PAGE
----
Russian Circles are a three-piece instrumental band based in Chicago. They’ve carved themselves a reputation for an incredibly rich and potent live sound by utilising looping to create spacious sonic soundscapes far beyond what you’d expect is possible from a power trio.
Constantly exploring dynamics and timbre from melodic serenity to raucous turbulence, Russian Circles have been honing their sound on extensive tours and six albums in, are showing no signs of slowing down. We spoke to the guys ahead of festival season to get the low down on their new album, talked about the upcoming tour and festival dates as well as delving into the nitty-gritty talk of gear.
Hey guys, thanks for taking the time out to do this Q&A, how are we doing today?
Mike – Doing well, thanks.
Your album ‘Blood Year’ releases on the 2nd August, what can fans expect from your latest offering?
Mike – It’s a bit darker than previous records we’ve released. When we perform live, we usually prefer to play the heavier and darker songs. When writing this record we focused on recording songs that will hopefully transfer seamlessly from the studio to the stage.
You’re playing the main stage at ArcTanGent this year, how do you prepare for such a massive show?
Mike – For ArcTanGent, we’ve booked a week of shows leading up to the festival so that we’ll ideally be in decent form by the time we reach the festival. Additionally, we’ll be more familiar with the backline after a number of shows, instead of scrambling just before the set with gear you’ve never touched. The last time we played ATG we flew in and played the show as a one-off performance. As a result, the set may’ve suffered a bit. Nothing horrible happened but I think we all learned from that experience.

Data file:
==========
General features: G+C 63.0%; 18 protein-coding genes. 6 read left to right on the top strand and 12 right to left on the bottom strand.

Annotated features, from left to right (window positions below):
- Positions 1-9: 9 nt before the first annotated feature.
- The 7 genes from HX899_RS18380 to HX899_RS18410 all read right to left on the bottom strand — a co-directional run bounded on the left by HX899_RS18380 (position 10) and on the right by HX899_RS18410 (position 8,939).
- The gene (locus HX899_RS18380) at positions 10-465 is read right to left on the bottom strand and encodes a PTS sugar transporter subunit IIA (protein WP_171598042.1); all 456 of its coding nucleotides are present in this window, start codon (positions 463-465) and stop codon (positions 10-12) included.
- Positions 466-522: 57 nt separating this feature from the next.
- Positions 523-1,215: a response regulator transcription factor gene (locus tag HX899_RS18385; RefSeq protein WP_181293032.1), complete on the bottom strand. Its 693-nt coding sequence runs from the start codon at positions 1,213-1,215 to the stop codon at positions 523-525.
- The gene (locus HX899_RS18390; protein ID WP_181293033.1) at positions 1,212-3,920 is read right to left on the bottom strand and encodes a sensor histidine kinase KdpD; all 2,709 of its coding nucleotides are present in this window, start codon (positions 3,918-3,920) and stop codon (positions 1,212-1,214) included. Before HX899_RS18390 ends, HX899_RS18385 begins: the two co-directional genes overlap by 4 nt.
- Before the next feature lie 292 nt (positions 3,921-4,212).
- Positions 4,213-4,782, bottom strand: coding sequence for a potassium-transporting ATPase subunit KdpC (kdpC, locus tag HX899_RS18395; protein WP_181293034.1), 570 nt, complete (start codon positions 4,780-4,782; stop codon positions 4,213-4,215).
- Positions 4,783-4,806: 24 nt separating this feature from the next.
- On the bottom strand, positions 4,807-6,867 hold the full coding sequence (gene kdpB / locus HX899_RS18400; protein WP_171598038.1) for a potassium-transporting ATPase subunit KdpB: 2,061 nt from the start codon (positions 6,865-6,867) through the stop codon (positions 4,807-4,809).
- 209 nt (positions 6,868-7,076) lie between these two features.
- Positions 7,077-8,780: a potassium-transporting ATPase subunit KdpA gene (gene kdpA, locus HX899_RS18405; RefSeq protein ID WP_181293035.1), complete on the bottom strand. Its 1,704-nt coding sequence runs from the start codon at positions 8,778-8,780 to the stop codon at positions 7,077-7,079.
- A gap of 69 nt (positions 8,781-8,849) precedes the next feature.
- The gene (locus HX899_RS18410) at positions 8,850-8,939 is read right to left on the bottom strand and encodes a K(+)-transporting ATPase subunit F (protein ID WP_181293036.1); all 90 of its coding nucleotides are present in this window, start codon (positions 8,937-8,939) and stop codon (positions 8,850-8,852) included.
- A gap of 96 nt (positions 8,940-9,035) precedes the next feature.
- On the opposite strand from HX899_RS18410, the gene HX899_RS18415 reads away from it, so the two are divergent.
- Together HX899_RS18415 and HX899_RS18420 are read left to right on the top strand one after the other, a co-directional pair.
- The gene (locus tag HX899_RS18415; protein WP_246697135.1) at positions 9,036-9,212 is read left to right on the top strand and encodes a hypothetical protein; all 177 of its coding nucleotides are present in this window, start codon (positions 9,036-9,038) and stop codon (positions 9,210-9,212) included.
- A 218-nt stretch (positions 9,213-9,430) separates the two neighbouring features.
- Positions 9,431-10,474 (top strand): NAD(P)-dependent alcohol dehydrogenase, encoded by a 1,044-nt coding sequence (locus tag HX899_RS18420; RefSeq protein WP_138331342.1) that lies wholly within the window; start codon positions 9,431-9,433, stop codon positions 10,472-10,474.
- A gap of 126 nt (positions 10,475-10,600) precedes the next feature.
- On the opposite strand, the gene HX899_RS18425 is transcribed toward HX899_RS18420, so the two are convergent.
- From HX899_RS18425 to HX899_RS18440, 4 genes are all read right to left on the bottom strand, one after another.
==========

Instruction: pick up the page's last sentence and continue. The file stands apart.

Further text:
What guitar(s) are you gonna be using on the next tour?
Mike – A Nik Huber Orca and an 80s Gibson Les Paul Custom Lite.
What strings/gauge do you use and are you still playing in that DADGAD variant tuning?
Mike – 11 to 56. I use this guitar to tune to the following DADGAD, C#ADGAC#, C#G#DGAC#, and AADGAD. The other guitar is always tuned to BBEABE and is strung with gauge 10 to 52 strings but I swap the 52 out with a 58.
Are you going to be using your all Fender backline on the next tour?
Mike – At least two Fender Twin Reissues. Recently, I’ve also been using a Quilter Overdrive 200 to power a 4×12 as well. Those Quilters are pretty impressive. Especially when mixed with tube amps in the front of house.
I saw you guys supporting Mastodon a couple of years ago and I was blown away by the live sound which was incredibly powerful for a three piece. I understand both Mike and Brian are using loop pedals to help facilitate that expansive sound, are you also doing any signal splitting with your pedalboards by using the looper to go to Amp B for example then playing over the loop using Amp A?
Mike – I run everything as one mono signal… like a caveman. I’d love to mess with a proper stereo setup or have a dedicated amp/line for loops but I haven’t found a way to comfortably make that work in a live setting.
Every guitarist loves to talk pedalboards, what are you stepping on at the moment and what’s the one pedal you couldn’t do without?
Mike – We played a show in Adelaide Australia a few weeks back with 0% of our gear because the airlines misplaced our luggage. That show was a complete mess. We borrowed guitars, basses, pedals, amps, drums…you name it. Anyway, I can safely say no SINGLE pedal would’ve saved the day. I learned there’s no magic pedal for me. I simply need to be familiar with the pedals and know how they interact with each other. Of course, I do have pedals I prefer. I like the Bogner/Rupert Neve pedals for distortion and am a big fan of the Strymon effects. I use an Akai Headrush II for live looping. I’ve tried countless other loopers and for some reason that one works best for my application.